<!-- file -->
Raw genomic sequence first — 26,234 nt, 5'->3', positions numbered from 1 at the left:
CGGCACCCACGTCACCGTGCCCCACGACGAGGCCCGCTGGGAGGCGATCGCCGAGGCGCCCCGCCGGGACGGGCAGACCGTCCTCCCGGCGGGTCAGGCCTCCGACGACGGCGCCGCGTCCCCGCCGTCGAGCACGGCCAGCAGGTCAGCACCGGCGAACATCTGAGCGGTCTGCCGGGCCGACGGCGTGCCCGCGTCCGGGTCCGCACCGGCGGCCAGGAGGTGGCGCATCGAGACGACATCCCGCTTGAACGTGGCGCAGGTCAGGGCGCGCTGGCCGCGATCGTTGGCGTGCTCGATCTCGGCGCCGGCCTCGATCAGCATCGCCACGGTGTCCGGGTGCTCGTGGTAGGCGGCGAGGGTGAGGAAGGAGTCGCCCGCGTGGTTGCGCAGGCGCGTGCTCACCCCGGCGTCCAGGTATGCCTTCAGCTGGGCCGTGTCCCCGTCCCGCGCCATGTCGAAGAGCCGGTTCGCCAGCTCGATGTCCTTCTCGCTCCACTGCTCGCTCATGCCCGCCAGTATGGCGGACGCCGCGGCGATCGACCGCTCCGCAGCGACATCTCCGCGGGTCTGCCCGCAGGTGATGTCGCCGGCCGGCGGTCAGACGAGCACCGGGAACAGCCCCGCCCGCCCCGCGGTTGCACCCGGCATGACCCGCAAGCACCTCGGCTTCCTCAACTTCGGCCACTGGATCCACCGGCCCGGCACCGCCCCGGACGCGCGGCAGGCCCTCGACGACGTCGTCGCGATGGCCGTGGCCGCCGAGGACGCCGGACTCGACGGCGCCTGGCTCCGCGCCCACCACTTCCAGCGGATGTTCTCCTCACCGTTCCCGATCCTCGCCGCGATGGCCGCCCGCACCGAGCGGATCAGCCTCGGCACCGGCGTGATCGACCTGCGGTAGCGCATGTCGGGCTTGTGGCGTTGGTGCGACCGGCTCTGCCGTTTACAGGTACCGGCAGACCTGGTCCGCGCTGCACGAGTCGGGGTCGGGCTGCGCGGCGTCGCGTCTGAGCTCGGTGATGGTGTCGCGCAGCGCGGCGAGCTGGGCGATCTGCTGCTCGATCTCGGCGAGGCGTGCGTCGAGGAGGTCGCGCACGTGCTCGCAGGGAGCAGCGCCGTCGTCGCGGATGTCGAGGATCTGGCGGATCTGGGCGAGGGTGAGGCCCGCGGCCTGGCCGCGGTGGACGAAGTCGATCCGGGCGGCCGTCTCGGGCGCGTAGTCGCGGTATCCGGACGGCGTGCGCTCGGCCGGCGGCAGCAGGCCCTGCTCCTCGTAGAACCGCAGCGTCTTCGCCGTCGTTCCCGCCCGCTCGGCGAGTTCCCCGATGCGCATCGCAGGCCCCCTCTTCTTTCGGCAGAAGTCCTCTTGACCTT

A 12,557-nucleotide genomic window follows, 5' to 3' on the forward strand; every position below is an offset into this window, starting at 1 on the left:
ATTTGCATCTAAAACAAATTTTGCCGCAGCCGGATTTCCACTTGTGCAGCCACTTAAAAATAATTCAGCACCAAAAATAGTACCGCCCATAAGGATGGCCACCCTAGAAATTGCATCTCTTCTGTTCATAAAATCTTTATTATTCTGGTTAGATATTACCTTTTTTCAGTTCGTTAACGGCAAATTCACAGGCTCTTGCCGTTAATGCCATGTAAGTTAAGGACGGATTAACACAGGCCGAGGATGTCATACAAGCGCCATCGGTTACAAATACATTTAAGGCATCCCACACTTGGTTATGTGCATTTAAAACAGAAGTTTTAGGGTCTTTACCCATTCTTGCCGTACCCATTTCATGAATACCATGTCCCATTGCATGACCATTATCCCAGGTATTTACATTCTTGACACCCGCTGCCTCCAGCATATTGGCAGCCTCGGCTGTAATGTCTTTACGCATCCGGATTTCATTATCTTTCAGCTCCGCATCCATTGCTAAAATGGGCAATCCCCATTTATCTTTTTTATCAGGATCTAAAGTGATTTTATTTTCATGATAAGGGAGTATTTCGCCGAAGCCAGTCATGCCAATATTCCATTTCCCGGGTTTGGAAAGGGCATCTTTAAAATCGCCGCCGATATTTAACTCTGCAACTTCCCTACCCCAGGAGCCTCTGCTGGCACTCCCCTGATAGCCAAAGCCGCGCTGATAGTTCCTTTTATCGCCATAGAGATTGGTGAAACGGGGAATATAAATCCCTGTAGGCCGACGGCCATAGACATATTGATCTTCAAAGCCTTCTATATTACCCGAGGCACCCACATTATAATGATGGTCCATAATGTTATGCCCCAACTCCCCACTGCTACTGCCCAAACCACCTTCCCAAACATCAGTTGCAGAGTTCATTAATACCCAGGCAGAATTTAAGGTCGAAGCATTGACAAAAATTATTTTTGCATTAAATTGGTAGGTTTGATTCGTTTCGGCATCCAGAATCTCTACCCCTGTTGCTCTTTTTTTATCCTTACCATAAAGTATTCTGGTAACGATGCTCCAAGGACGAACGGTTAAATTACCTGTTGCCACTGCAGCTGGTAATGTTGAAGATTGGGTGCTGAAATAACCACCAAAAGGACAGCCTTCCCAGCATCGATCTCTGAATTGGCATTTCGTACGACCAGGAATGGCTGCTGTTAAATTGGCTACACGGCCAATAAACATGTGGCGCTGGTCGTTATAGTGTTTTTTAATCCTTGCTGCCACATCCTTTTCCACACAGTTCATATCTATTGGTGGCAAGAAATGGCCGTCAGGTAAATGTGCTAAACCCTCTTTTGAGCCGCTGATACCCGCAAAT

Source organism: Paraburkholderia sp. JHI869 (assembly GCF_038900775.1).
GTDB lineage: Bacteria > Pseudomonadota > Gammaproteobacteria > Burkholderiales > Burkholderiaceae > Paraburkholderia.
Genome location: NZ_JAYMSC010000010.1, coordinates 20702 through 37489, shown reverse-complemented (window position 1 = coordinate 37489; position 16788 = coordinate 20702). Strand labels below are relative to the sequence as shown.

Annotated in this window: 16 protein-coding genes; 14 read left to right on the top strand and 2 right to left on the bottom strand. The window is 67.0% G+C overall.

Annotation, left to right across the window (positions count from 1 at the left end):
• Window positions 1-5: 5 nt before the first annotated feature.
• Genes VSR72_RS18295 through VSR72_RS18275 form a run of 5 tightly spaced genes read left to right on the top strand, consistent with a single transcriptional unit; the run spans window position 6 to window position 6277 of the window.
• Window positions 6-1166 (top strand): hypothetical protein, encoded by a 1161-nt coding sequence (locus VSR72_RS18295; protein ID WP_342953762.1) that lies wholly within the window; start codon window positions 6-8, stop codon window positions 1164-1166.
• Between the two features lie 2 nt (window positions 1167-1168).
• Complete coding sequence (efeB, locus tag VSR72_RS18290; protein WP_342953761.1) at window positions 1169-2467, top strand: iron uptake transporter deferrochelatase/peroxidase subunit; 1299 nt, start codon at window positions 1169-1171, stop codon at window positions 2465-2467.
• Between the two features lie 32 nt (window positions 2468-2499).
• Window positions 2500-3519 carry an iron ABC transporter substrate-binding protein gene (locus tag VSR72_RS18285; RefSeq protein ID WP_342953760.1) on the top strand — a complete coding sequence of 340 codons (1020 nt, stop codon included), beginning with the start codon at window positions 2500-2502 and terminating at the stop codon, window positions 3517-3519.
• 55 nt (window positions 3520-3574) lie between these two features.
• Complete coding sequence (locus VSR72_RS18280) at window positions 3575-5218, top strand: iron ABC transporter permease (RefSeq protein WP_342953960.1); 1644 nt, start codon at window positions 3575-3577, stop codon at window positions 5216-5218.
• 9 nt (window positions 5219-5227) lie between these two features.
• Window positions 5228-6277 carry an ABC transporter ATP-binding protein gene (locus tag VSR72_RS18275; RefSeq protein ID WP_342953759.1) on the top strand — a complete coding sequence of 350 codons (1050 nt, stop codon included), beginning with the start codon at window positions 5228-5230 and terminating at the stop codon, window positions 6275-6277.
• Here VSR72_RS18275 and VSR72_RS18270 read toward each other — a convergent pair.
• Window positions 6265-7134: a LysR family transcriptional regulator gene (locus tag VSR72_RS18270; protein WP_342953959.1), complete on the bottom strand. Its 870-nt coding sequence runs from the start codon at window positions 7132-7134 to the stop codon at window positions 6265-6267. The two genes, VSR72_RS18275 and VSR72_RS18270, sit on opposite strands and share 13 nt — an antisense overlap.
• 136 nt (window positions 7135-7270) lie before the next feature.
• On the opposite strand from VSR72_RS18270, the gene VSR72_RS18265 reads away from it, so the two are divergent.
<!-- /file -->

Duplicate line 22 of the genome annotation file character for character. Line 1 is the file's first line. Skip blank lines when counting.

• Window positions 6265-7134: a LysR family transcriptional regulator gene (locus tag VSR72_RS18270; protein WP_342953959.1), complete on the bottom strand. Its 870-nt coding sequence runs from the start codon at window positions 7132-7134 to the stop codon at window positions 6265-6267. The two genes, VSR72_RS18275 and VSR72_RS18270, sit on opposite strands and share 13 nt — an antisense overlap.